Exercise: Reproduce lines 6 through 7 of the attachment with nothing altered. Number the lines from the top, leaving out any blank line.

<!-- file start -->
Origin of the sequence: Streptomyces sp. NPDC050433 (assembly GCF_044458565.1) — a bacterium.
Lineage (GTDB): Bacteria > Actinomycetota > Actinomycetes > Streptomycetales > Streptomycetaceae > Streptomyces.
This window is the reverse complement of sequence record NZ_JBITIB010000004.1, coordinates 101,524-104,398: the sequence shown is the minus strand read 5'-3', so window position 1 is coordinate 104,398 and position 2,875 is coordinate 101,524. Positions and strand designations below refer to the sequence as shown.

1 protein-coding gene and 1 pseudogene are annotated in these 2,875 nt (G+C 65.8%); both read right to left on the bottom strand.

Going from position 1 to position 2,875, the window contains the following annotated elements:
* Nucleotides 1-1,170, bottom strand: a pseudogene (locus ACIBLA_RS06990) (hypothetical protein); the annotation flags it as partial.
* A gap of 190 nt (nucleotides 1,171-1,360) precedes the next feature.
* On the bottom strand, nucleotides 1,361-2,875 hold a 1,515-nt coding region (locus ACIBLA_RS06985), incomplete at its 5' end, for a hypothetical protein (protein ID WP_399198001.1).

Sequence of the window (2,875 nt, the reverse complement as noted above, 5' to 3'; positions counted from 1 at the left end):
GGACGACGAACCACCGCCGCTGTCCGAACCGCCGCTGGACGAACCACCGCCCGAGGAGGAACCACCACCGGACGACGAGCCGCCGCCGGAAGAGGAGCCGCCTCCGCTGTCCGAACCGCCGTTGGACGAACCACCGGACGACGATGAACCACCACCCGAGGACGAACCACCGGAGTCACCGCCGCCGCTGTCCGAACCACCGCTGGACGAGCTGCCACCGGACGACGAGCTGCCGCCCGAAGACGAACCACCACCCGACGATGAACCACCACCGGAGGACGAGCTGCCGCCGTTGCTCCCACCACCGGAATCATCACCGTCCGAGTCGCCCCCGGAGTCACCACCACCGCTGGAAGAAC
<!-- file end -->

* Nucleotides 1-1,170, bottom strand: a pseudogene (locus ACIBLA_RS06990) (hypothetical protein); the annotation flags it as partial.
* A gap of 190 nt (nucleotides 1,171-1,360) precedes the next feature.